Sin, sensation and a remarkably serious read
FICTION: One Hundred Names, By Cecelia Ahern, Harper Collins, 330pp. £14.99
CECELIA AHERN’s ninth novel deals with a topical subject: the ethics of investigative journalism. Kitty works for a Dublin television station, Network, and a magazine called Et Cetera. She has made a documentary falsely accusing a schoolteacher, Colin Maguire, of child abuse. Kitty admits she didn’t check her sources and is suitably contrite, but remorse doesn’t save her television job, and she’s worried that her contract with Et Cetera, too, will get the chop. In addition to economic and professional punishment, she is the victim of regular doses of popular censure, which expresses itself scatologically: various kinds of excrement (dog, horse, et cetera, as one might say) are deposited on the doorstep of her flat. Her landlord, who runs a dry cleaner’s in the same premises, is understandably annoyed and threatens eviction. As if all this weren’t crisis enough for any heroine in the opening chapters of a novel, the only person who supports Kitty, the eccentric editor Constance Dubois, dies.
But Constance leaves something for Kitty: a sealed envelope, containing a list of 100 names. What does this mysterious legacy mean?
Curiosity keeps us turning the pages, as Kitty dashes around Dublin in quest of answers. Who are the people on the list? What have they got in common? What is Kitty supposed to do about them? Fans of Cecilia Ahern will be familiar with this formula, which recurs in her fiction: in PS, I Love You, the heroine was left a series of letters from her dead husband; in another novel, the protagonist is given a box of secrets; and in yet another, a locked diary is the catalyst. Kitty decides that Constance intended her to seek out the individuals listed, listen to their stories – and publish them, naturally. She meets a variety of people who tell her interesting biographical tales of quirky ambition, battles with cancer, physical deformity and tragic bereavement. The resolution is subtle and cleverly handled, if not entirely satisfying at a narrative level, and the novel ends happily on high moral ground. Kitty learns to tell the difference between a sensational and a genuinely human story.
The narrative unfolds mainly from Kitty’s point of view, but Ahern allows snippets to be told in the personas of the characters under investigation: the medium is the message here, as she takes a risk with perspective that would be perfectly at home in a literary novel, and manages it with admirable adroitness. Her theme, too, is the stuff of serious literature. This is not romantic fiction – there’s hardly any romance or sex in the book, and precious little shopping. At heart it’s a novel of ideas.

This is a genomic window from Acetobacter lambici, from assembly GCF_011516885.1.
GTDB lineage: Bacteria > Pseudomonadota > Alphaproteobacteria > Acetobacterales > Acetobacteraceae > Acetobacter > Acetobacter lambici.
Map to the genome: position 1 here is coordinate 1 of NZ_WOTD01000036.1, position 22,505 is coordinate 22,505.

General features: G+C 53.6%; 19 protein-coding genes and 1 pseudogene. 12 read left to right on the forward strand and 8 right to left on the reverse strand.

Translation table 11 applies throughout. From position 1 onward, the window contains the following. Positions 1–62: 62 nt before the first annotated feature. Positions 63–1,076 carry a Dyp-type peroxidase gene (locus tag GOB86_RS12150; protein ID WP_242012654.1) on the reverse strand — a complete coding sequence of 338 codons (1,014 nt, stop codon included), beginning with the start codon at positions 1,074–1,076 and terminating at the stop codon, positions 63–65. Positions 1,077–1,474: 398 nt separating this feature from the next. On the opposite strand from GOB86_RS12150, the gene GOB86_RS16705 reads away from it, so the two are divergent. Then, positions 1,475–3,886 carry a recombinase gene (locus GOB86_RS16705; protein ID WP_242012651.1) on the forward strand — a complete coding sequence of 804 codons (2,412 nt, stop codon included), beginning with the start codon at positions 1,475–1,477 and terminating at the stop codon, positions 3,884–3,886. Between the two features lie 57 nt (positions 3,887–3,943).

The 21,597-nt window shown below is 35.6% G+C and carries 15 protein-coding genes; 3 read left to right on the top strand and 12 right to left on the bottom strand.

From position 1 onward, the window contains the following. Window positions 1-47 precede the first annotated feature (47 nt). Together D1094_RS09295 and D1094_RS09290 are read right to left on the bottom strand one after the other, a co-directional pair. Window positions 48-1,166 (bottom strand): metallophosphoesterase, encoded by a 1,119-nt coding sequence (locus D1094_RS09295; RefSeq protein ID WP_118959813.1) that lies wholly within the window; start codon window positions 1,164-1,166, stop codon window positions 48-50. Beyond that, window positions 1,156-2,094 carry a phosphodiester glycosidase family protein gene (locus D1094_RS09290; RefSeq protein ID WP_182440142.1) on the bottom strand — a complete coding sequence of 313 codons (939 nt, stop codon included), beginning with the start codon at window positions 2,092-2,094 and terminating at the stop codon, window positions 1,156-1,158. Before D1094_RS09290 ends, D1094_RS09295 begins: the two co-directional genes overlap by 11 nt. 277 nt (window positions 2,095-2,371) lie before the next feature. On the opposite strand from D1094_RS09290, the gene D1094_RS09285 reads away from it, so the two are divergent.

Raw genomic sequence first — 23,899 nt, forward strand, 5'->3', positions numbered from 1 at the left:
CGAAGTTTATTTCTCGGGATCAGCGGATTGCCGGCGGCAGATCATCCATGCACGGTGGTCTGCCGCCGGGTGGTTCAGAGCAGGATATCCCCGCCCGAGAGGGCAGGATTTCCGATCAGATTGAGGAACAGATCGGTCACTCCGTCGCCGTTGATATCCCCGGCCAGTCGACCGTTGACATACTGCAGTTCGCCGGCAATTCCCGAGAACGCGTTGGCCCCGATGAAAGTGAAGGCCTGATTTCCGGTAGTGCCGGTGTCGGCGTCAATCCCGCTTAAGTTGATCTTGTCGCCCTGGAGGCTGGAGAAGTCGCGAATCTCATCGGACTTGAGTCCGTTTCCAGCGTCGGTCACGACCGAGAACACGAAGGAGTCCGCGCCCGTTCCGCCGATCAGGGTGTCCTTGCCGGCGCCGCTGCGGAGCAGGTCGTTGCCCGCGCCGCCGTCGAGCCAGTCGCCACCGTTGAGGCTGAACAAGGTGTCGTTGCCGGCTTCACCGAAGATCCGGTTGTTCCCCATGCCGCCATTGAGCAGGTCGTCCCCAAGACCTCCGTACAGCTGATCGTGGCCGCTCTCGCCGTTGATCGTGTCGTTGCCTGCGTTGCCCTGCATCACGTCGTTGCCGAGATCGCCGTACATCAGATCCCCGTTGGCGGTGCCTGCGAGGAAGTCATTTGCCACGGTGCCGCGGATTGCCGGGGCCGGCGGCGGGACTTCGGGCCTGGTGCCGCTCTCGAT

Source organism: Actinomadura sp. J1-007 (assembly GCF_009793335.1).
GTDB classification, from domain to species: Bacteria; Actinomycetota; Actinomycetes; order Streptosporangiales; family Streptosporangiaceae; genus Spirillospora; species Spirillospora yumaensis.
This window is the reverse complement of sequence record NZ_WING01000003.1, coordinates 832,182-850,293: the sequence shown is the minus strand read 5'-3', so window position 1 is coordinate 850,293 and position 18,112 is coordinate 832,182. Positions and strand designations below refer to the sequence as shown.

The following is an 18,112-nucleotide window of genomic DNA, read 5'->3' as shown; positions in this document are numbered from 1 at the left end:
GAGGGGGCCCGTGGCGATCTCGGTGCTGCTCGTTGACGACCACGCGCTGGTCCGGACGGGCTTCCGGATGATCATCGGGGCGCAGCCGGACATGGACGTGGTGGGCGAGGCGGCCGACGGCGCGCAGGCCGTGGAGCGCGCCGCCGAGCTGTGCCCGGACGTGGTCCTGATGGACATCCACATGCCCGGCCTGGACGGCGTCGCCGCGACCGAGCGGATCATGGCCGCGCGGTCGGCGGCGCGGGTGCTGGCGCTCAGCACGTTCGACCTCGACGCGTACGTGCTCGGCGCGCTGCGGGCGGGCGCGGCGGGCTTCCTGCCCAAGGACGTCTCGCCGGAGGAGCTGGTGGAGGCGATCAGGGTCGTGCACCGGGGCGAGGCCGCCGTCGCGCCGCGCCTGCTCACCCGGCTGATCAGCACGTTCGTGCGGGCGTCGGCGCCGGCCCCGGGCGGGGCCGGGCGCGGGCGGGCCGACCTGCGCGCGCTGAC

But ironically, given the message of the novel, its fault is its superficiality. Characters, of whom there are many, are sketchily portrayed. The two main emotions expressed are anger and delight (at a practical joke, a new hairdo, the offer of a holiday). While Ahern shows herself to be a clever formalist, and although some of the writing is stylish, the novel includes several examples of wobbly sentences and some wooden dialogue.
Ahern has sold more than 15 million copies of her books worldwide. She is a huge international success. What is the secret of such popularity? One reason may be that the novel – and this one appears to resemble her others – uses motifs and devices reminiscent of fairytales. Like the child hero of a fairtytale, Kitty is abandoned to fend for herself in a bewitched urban forest, assaulted by unseen monsters who defile her home. Constance Dubois, eccentric, high powered, other-worldly – in her enchantingly odd house even the kitchen cupboards are filled with books, and bottles of wine are “planted” in flowerpots in the shed – is a fairy godmother. She gives Kitty a magical gift; she sets her an “impossible task”. When Kitty follows the instructions and performs the task, her problems are solved. The outcast is welcomed back into the fold. Perhaps it is the familiar fairytale formula – take the advice of the elders, no matter how puzzling it is – reinforced by gothic motifs, such as locked diaries, closed boxes and sealed envelopes, that makes the novels so attractive to so many readers. In the world of the fairytale, translated to the idiom of modernity, we feel at home. And, as in the fairtytale, there is an unambiguous moral: it’s better to let people tell their own stories than to rush in and invent sensational fictions, and the stories of ordinary folk are more interesting than those of celebrities. This may not be entirely true, but it’s a comforting thought, and there’s plenty else, to comfort, in the novel: a great deal of compassion for the old and the sick, some excellent vignettes of humour and courage in the face of adversity.